Napoleon had been exiled to the Isle of Elba in 1814, but had been allowed to take with him into exile 400 of his most faithful men (mind you, none of his family went with him into exile) only an ex-mistress of his, a Polish Duchess who had a son by Napoleon, had come to Elba intending to stay with him. But she had been sent back by Napoleon, who was married then to the daughter of the Austrian Emperor, with whom he also had a son, Napoleon II. He had requested his wife and son, to join him at Elba and claimed that the Austrians did not let them do so, but in fact, his wife had no intentions of joining him; she had made other arrangements in the meantime (with a lover). You probably know that the tomb of Napoleon II, King of Rome, is also in the Invalides, and it is due to Hitler that he also rests here, as Hitler had made the arrangements for the remains to be brought from Vienna, to Paris. Napoleon II had died at the age of 21, having been brought up by his grandfather, the Austrian Emperor, but he had always been of frail health. Hitler meant this as a friendly gesture to Paris.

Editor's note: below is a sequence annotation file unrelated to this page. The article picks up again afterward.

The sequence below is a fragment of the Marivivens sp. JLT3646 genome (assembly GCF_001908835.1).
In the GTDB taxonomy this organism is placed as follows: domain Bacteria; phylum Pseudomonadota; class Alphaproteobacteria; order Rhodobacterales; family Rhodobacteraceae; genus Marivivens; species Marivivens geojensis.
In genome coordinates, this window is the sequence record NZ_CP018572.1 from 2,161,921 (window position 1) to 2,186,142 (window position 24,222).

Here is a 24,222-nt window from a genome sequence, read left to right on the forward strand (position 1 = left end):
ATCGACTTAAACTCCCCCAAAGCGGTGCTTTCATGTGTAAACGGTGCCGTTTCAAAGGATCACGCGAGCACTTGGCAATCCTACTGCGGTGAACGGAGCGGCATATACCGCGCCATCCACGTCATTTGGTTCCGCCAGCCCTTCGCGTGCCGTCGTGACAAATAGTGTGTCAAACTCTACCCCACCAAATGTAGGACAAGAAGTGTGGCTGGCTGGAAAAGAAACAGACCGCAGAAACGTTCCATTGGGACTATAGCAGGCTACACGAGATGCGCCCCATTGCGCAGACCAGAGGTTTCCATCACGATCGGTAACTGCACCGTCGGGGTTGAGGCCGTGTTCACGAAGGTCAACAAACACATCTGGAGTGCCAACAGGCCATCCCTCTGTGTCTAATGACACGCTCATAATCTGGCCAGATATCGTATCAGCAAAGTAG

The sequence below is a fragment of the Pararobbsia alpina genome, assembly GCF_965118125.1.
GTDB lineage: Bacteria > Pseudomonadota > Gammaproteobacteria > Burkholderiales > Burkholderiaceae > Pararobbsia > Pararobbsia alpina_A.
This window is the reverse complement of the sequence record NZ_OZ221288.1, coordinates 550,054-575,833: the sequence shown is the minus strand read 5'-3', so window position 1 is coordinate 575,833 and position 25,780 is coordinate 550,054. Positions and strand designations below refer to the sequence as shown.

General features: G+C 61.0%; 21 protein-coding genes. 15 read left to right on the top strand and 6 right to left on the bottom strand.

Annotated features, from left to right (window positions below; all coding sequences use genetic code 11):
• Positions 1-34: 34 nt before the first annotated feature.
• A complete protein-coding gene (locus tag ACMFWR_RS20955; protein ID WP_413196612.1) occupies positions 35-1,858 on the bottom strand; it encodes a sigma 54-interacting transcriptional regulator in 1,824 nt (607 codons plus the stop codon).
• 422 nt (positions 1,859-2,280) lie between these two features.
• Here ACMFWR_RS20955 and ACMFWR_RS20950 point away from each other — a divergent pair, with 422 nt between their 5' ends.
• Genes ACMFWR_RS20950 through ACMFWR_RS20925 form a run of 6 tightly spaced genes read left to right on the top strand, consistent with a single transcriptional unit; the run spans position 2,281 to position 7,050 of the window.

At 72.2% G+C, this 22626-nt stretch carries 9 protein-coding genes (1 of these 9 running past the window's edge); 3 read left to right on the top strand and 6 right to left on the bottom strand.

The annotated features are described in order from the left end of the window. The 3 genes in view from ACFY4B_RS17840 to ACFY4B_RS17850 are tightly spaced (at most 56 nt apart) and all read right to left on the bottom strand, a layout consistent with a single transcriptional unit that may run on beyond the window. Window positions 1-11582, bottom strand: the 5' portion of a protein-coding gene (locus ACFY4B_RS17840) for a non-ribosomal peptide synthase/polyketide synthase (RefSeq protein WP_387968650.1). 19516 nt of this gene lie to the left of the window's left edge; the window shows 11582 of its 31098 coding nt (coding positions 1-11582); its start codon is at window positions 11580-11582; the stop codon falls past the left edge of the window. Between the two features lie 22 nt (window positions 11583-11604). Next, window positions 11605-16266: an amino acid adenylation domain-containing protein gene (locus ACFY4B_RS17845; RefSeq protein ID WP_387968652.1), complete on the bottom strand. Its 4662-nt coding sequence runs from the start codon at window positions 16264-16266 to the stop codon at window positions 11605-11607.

Once at Elba, Napoleon ruled here autocratically, retaining the title of Emperor. He also had ships built by his men on Elba, and took to the ships, landing at Gold Juan near Cannes on March 1, 1815.
Napoleon I was aware that the population of the Rhone Valley was hostile towards him, so he decided to make his way through the mountains. Therefore, from Cannes he went up to Grasse, and from there he had to make his way by mule-track (abandoning his carriages) towards Castellane, Bareme, Digne. From here he sent an envoy to find out whether the fortress at Sisteron was occupied and alerted to the fact that, Napoleon was at large; but to his relief, this was not so and he passed Sisteron without any difficulty, continuing to Gap.